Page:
More Manitoba workers who need paid sick leave will get it, thanks to new legislation that became law on Wednesday.
The amended bill was sped through the Manitoba Legislature two days after it was introduced.
The governing Progressive Conservatives wanted to pass the legislation on Monday, but it was held up by the Manitoba Liberals, who felt the bill should include provincial money in cases where a worker requires a leave of absence more than once.
Ultimately, the legislation was passed Wednesday as it was originally written, and with the Liberals’ approval.
“We are pleased to see this bill pass quickly so that all Manitobans don’t have to make the difficult decision of protecting themselves and their loved ones or collecting a paycheque,” Premier Brian Pallister said in a statement.
Manitobans could have already accessed paid sick leave, which the federal government introduced in September for employees who otherwise couldn’t apply if they become ill or have to self-isolate due to COVID-19.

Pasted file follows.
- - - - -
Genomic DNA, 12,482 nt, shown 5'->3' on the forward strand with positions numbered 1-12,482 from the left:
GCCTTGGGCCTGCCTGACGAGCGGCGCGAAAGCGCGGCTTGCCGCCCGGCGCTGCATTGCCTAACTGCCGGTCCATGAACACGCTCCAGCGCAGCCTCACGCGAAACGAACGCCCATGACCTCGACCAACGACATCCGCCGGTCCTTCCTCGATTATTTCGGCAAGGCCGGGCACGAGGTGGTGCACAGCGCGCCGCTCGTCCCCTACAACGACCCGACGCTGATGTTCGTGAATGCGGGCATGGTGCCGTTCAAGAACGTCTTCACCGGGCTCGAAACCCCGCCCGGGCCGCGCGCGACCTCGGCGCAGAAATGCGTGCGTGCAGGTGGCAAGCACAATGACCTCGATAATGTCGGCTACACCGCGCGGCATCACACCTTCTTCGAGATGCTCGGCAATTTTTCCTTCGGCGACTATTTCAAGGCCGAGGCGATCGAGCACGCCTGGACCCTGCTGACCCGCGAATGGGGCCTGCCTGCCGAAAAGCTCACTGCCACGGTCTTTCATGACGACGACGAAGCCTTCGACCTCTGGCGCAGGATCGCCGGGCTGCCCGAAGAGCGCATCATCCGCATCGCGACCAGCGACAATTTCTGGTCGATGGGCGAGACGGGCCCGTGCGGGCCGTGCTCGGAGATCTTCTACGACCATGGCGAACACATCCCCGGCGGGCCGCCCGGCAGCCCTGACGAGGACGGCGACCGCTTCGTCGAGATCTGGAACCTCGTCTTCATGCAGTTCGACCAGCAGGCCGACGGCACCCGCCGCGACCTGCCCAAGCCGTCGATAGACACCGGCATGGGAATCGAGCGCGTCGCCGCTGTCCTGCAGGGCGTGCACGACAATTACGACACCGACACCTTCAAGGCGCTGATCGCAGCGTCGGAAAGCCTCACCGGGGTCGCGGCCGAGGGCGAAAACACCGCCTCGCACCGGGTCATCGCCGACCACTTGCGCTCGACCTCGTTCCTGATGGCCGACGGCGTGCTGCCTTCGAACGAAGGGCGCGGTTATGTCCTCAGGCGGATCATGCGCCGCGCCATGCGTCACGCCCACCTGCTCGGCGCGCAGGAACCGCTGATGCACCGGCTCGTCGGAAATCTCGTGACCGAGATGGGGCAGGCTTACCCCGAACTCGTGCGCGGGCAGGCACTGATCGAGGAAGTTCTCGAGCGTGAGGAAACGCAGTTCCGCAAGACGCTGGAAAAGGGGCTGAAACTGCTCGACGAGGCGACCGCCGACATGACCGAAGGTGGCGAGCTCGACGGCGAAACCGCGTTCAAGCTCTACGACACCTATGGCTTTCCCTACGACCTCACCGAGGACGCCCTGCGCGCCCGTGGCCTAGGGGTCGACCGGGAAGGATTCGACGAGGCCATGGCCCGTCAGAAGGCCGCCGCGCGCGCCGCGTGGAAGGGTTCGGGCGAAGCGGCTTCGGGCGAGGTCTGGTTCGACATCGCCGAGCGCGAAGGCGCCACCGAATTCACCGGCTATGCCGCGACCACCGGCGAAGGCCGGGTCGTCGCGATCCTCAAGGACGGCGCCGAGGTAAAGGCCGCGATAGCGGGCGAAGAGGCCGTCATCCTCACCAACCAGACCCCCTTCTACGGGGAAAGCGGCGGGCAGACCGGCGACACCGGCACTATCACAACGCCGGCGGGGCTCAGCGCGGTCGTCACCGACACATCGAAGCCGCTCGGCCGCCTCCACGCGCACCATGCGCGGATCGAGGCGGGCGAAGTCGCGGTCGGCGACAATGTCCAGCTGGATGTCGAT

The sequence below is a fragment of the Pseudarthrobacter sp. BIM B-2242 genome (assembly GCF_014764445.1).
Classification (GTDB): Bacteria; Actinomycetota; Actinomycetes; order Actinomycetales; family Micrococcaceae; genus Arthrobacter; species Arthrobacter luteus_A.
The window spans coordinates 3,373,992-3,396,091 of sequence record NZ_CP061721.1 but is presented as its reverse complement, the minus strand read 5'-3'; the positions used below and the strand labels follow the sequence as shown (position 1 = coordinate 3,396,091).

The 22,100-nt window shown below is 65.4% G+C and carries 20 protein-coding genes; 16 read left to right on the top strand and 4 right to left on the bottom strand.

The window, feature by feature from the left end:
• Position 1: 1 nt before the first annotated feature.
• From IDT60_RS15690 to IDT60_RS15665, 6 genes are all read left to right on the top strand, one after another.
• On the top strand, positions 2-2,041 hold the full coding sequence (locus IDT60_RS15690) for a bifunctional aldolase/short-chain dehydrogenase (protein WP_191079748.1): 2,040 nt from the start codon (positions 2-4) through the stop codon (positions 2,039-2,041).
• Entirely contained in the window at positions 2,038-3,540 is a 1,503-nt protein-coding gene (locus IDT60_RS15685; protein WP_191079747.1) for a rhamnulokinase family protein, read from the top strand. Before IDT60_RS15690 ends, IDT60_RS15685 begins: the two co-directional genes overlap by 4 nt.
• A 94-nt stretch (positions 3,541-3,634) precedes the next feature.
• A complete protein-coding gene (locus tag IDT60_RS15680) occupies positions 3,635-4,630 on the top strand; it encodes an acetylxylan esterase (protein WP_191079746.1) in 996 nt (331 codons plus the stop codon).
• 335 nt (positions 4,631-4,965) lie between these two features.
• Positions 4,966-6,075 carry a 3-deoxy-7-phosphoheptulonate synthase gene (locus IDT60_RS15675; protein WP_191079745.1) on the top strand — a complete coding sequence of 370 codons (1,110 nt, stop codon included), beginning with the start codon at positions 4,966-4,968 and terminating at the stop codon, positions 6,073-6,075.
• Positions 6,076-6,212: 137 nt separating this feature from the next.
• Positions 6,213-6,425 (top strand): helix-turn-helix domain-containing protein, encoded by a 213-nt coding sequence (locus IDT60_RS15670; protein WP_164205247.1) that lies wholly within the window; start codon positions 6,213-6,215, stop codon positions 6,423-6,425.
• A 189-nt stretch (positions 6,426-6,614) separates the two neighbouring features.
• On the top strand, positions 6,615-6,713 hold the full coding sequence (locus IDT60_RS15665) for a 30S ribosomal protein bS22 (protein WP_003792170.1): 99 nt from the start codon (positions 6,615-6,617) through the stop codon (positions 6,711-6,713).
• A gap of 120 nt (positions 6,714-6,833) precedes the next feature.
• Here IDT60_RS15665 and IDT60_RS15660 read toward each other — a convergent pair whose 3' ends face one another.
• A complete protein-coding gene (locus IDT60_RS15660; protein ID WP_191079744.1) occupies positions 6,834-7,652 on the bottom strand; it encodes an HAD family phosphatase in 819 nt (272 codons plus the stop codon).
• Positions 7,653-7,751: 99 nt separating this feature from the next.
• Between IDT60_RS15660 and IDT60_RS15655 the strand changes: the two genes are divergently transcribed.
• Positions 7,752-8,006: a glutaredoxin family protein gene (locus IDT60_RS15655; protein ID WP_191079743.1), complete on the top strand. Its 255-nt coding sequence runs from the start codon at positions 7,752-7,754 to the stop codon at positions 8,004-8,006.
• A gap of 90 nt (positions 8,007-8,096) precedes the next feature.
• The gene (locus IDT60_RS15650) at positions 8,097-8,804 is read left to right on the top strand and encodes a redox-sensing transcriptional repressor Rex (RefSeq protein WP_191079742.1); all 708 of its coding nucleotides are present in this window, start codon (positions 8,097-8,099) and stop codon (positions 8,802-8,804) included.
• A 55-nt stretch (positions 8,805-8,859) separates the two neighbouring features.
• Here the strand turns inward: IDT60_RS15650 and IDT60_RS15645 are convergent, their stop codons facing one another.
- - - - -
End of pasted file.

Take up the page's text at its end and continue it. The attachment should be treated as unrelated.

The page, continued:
The new provincial legislation ensures that workers more susceptible to COVID-19 because of underlying health conditions, ongoing medical treatments or other illnesses could also receive a leave of absence. It was already available to workers who have to stay home when sick, or self-isolate, because of COVID-19.
As well, these workers cannot be penalized by their employer if they take a leave and apply for the federal benefit.
The Liberals had been criticized by both the PCs and NDP for denying same-day approval to the bill. The other parties had said Manitobans were effectively prevented from accessing paid sick leave, which Liberal Leader Dougald Lamont insisted was never the case.
“The NDP and PCs did a disservice to Manitobans by telling them they could not apply for a federal program that has been up and running for weeks,” Lamont said in a statement.
“We certainly hope no one delayed applying or is missing out because the PCs and NDP falsely told them they couldn’t.”
Lamont said the party remains concerned the legislation is not supported with provincial funds.
He said the party fought to eliminate the clause that would permit employers to demand doctor’s notes, but Lamont said in an email the government insisted it wouldn’t demand that.
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